Here’s an example of some of the information you might want to gather about the client during the discovery call:
- Company Background
- Target Audience
Remember, the ‘checklist’ is for you only. The true beauty of a discovery call is that you can qualify a prospect by getting the information in conversation mode, which helps set the tone for a positive relationship down the road. Use the checklist to organize your own thoughts, but make sure the client never feels as if they are answering a questionnaire. Polish your conversational skills to make it friendly and fun.
Know the possible outcomes
Although discovery calls are conversational in nature, they shouldn’t be impromptu! The best discovery calls are very well planned, without feeling stilted. One way to achieve this is by mapping out the possible outcomes of the call, so you are not trying to figure out what to do on the fly. It also makes the post-call process a lot smoother.
Here’s an example of possible defined outcomes from a discovery call:
- Scenario A: Client meets criteria>> Next step – Set up an in-person meeting to do a deep dive on what your company can really do for the client.
- Scenario B: Client doesn’t meet criteria>> Next step – Send information about what your company offers via email, and ask to touch base in the future at a more opportune time.
Take some time to think about the different ways your discovery call could go and the various post-call actions that would be best under the specific circumstances.
Take lots and lots of notes
Make sure to take notes during the call. Lots and lots of notes, if necessary. Don’t expect that you’ll remember all the details after the call. During the conversation, jot down important points, details about the prospect, facts and figures, and anything else that strikes you as significant. You can use the notes during the call to expand on certain points or refer back to something said earlier. Then, after the call, use the notes to summarize the most important information, and save it on your CRM for future reference.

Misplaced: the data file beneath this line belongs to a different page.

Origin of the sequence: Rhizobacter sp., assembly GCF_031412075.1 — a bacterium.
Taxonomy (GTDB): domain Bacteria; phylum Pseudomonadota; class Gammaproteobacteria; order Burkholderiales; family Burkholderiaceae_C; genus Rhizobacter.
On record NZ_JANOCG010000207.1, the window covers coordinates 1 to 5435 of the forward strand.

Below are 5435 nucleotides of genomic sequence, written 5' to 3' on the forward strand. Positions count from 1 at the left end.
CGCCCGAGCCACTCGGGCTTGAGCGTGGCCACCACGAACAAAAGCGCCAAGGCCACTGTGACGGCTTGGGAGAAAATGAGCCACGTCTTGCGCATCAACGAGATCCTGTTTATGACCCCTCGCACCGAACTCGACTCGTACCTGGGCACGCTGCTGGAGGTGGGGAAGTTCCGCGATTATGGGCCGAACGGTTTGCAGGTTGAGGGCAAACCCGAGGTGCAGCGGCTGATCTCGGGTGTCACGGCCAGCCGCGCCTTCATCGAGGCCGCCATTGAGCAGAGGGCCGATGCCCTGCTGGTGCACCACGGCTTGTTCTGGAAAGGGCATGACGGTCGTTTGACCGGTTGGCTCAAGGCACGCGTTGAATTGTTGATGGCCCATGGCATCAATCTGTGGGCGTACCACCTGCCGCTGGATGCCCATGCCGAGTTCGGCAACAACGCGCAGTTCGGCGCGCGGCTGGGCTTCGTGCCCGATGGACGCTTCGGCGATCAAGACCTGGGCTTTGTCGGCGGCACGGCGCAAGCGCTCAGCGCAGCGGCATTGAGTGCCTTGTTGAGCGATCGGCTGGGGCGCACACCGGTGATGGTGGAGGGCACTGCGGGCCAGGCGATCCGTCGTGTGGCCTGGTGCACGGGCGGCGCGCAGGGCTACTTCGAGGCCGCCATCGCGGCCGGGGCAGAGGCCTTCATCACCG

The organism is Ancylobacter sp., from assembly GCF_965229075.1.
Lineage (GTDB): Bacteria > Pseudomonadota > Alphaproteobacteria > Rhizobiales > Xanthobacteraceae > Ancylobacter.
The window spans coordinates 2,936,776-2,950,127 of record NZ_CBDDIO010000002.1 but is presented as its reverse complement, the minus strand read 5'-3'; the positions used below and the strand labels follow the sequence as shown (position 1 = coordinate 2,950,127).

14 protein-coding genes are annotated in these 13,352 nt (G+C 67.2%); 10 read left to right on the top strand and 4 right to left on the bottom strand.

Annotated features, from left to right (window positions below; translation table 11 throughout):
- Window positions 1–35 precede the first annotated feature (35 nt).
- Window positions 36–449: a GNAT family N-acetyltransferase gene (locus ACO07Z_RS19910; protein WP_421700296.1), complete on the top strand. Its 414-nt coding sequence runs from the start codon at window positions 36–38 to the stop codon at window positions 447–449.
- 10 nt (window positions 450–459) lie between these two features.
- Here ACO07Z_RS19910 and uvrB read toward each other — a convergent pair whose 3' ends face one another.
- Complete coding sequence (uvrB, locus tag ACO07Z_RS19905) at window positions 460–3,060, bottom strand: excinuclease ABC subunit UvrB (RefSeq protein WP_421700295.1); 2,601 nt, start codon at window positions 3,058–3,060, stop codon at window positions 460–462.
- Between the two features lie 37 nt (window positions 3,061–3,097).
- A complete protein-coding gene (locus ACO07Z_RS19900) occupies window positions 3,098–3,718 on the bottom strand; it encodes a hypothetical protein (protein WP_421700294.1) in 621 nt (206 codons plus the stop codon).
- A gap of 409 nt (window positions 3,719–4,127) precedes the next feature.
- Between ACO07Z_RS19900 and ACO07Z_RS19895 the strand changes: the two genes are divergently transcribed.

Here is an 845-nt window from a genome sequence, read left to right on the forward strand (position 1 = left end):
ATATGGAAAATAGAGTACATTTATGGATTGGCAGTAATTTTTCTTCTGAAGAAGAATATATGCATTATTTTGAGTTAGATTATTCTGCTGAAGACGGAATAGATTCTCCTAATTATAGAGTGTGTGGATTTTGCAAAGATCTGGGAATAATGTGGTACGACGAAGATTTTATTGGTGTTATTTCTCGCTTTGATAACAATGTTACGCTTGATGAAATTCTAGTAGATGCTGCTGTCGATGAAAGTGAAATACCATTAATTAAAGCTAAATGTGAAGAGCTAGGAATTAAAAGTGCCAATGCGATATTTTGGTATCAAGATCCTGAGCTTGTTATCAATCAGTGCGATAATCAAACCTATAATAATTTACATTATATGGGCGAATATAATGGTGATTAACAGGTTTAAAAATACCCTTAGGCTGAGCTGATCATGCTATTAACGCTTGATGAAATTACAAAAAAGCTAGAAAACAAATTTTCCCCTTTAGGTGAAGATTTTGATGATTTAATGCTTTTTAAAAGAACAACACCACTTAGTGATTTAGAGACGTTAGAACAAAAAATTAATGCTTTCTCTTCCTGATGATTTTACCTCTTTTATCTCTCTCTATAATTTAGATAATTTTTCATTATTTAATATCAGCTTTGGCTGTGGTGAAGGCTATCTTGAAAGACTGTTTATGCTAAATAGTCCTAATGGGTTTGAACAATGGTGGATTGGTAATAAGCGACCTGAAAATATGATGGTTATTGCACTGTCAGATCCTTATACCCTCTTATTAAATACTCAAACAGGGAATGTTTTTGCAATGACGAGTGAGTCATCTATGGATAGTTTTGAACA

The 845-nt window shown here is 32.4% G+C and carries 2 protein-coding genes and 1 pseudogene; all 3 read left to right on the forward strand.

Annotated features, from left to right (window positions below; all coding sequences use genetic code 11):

If you prefer not to go freestyle, you can create a notes template with a bullet-point list of information worth gathering. This can help give much-needed structure to your note-taking.
End the call by getting the next call
A good indicator of a successful discovery call is whether you were able to set up the next call. Setting up the next call means that you’ve piqued the client’s interest, and they want to learn more about working with you. That’s a great sign!
Make sure to take your learnings from the discovery call and put them to good use for the next call. Leverage the information gathered during discovery to focus your next sales calls with a deeper discussion of the client’s pain points, and how your solution can be tailored specifically to them.
The discovery call is not the first stage of the sales process. Before you even pick up the phone, there’s lots of prep work to be done. Then, when you’re ready to open the conversation, remember to always keep the client at the center.
In the wise words of Dale Carnegie, author of the classic How to Win Friends and Influence People:
“Talk to someone about themselves and they’ll listen for hours.”
The discovery call is not about your amazing product; it’s about what your product can do for the client to make them amazing. Remember this, and your discovery call will bring results.